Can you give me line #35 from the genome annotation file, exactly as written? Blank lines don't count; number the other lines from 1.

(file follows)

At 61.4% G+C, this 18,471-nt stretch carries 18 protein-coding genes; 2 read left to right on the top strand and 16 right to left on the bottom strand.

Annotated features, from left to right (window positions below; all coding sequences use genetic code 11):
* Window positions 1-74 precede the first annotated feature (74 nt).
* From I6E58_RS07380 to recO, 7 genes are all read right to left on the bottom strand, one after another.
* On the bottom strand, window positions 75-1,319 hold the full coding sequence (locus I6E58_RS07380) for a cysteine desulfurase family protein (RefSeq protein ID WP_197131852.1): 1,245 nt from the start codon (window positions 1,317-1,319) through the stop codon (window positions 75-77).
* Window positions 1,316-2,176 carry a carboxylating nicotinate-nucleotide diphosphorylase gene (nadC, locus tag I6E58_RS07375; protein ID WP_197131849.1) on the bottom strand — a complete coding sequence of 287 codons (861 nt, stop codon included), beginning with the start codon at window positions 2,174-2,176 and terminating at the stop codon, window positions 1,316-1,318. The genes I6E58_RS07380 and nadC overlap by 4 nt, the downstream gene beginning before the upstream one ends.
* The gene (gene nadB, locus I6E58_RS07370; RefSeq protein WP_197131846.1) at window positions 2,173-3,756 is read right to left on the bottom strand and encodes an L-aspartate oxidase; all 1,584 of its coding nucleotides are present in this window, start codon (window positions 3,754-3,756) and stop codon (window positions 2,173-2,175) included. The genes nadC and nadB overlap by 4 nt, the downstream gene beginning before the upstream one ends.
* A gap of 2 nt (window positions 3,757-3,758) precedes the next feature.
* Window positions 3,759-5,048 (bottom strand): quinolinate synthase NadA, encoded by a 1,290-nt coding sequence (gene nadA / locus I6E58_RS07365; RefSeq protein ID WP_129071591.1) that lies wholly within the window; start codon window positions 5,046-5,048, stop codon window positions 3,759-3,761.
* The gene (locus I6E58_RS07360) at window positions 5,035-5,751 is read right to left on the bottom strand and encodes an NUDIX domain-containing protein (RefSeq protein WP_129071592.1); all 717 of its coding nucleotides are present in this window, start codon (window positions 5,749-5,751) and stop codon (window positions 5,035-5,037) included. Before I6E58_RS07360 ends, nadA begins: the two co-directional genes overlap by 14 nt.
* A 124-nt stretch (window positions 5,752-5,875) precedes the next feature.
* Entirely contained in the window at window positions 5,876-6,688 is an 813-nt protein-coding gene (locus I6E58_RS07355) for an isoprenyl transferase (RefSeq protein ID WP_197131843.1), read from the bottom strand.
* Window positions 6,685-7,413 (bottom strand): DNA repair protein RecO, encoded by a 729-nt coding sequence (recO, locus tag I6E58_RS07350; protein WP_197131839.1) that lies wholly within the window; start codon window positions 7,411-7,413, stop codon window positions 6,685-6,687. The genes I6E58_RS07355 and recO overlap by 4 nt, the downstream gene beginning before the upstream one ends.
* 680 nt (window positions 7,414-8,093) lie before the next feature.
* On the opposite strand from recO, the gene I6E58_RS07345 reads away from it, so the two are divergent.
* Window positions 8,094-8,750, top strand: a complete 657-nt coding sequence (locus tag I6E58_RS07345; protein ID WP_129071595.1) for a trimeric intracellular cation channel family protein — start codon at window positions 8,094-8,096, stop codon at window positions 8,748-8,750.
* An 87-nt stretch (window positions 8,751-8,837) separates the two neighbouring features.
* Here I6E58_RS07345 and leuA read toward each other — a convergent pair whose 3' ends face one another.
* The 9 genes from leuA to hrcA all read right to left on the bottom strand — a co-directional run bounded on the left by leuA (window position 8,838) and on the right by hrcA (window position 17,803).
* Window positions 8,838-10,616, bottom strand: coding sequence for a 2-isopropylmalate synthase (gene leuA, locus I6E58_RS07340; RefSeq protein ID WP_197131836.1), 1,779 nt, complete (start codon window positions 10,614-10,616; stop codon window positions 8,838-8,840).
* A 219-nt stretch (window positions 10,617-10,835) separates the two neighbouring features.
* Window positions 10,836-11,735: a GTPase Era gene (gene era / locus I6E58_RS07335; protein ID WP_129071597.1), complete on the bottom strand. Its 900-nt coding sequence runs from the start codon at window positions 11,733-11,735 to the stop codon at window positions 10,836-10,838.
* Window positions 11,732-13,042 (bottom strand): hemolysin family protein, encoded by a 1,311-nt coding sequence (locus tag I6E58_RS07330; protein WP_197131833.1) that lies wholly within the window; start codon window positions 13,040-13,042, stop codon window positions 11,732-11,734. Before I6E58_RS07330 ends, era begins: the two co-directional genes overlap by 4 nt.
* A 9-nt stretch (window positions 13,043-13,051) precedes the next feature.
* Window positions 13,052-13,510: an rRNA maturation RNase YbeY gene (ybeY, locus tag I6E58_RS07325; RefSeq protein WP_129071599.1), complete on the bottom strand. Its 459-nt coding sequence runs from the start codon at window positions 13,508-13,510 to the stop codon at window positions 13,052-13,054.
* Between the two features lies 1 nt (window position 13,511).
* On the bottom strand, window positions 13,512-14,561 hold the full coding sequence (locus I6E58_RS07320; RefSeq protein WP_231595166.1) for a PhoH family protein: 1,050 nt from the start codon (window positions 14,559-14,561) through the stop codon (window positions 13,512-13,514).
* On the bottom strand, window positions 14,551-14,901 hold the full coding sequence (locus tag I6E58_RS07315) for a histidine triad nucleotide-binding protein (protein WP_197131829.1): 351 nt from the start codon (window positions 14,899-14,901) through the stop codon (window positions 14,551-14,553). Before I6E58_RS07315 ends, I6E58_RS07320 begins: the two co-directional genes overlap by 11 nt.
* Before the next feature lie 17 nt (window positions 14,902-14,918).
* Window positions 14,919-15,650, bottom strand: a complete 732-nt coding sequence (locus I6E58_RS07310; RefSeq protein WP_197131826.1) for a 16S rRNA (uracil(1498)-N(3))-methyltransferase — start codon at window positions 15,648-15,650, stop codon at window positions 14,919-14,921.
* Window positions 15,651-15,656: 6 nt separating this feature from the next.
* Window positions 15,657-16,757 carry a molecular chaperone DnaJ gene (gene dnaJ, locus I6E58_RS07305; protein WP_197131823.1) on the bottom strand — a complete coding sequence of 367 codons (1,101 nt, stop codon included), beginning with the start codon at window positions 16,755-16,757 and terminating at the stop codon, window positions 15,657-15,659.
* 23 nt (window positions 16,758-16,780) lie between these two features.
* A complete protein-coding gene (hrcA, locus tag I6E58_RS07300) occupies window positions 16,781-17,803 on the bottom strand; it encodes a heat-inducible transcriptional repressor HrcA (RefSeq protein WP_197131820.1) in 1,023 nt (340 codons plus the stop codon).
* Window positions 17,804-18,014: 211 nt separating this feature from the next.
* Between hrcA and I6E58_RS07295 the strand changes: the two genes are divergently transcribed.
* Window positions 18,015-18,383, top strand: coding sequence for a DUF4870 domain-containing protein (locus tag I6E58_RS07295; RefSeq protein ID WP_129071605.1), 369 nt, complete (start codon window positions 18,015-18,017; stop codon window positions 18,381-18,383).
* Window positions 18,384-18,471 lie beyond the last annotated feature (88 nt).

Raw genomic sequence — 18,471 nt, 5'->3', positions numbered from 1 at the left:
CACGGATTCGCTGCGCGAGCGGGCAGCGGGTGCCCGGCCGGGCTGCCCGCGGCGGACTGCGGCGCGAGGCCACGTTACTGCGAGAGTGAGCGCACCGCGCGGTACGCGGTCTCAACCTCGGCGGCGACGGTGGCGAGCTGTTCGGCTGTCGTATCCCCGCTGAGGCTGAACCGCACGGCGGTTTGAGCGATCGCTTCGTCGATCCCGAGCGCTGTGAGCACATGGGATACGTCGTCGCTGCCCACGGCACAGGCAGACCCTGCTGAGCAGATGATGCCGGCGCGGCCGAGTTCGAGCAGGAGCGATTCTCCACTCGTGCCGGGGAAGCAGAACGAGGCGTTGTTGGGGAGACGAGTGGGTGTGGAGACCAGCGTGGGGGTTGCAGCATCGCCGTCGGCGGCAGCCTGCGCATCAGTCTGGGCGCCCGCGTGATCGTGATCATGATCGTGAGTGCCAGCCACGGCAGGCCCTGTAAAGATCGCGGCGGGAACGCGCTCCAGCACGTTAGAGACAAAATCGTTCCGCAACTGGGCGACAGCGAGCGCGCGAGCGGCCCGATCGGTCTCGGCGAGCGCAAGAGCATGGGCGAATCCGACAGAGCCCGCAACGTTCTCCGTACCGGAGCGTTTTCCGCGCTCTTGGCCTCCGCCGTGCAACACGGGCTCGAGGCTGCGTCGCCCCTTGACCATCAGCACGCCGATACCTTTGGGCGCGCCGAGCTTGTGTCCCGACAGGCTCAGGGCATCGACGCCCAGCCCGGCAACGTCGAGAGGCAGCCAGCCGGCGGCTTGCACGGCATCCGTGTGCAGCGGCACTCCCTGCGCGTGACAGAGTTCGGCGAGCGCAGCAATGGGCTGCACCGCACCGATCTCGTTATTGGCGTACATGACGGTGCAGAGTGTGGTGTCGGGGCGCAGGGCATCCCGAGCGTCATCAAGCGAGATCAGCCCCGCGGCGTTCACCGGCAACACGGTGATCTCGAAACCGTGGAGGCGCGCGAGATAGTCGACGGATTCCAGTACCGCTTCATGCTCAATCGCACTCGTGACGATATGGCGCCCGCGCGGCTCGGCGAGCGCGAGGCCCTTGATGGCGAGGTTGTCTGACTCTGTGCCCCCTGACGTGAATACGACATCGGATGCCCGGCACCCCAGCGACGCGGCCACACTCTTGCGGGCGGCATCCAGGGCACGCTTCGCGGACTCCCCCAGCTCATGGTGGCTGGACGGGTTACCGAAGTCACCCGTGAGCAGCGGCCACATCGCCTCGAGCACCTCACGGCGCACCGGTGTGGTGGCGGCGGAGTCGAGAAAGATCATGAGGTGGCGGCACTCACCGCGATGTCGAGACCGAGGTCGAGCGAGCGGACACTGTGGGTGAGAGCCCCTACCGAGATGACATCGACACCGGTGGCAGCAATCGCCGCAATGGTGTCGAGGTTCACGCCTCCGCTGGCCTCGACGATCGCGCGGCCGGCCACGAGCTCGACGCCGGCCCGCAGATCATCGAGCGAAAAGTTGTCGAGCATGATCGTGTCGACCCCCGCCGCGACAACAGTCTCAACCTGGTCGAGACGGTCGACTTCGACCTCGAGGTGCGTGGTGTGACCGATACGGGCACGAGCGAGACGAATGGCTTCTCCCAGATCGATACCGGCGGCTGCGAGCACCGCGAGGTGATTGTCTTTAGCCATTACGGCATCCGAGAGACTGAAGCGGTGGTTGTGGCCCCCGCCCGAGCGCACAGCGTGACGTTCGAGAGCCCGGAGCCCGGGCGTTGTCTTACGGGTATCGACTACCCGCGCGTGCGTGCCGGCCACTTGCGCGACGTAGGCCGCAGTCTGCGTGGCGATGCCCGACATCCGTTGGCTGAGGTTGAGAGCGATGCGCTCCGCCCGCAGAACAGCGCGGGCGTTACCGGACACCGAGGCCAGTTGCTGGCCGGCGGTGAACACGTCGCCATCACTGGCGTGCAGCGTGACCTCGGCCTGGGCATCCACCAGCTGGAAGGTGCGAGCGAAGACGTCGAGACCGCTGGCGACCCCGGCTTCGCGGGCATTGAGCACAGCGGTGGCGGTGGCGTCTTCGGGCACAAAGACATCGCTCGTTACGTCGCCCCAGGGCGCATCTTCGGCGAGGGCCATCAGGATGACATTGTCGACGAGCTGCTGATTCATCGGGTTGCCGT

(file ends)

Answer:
* Window positions 17,804-18,014: 211 nt separating this feature from the next.